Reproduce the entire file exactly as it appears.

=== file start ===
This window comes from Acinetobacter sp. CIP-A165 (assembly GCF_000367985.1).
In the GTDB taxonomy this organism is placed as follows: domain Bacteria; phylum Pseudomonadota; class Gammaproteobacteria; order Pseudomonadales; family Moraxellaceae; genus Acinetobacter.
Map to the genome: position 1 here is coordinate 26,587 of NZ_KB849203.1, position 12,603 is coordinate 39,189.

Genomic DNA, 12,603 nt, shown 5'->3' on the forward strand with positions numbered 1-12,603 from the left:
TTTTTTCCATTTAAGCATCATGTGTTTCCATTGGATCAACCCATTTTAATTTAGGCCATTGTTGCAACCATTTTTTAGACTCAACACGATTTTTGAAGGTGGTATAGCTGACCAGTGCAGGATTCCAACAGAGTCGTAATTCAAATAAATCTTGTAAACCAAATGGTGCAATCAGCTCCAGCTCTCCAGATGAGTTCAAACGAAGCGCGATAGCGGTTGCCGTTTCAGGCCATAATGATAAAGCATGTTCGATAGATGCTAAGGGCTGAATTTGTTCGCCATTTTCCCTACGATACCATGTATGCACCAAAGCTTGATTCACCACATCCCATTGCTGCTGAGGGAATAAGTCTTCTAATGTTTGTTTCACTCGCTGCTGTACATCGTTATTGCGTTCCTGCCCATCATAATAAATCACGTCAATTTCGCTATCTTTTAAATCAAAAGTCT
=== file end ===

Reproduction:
This window comes from Acinetobacter sp. CIP-A165 (assembly GCF_000367985.1).
In the GTDB taxonomy this organism is placed as follows: domain Bacteria; phylum Pseudomonadota; class Gammaproteobacteria; order Pseudomonadales; family Moraxellaceae; genus Acinetobacter.
Map to the genome: position 1 here is coordinate 26,587 of NZ_KB849203.1, position 12,603 is coordinate 39,189.

Genomic DNA, 12,603 nt, shown 5'->3' on the forward strand with positions numbered 1-12,603 from the left:
TTTTTTCCATTTAAGCATCATGTGTTTCCATTGGATCAACCCATTTTAATTTAGGCCATTGTTGCAACCATTTTTTAGACTCAACACGATTTTTGAAGGTGGTATAGCTGACCAGTGCAGGATTCCAACAGAGTCGTAATTCAAATAAATCTTGTAAACCAAATGGTGCAATCAGCTCCAGCTCTCCAGATGAGTTCAAACGAAGCGCGATAGCGGTTGCCGTTTCAGGCCATAATGATAAAGCATGTTCGATAGATGCTAAGGGCTGAATTTGTTCGCCATTTTCCCTACGATACCATGTATGCACCAAAGCTTGATTCACCACATCCCATTGCTGCTGAGGGAATAAGTCTTCTAATGTTTGTTTCACTCGCTGCTGTACATCGTTATTGCGTTCCTGCCCATCATAATAAATCACGTCAATTTCGCTATCTTTTAAATCAAAAGTCT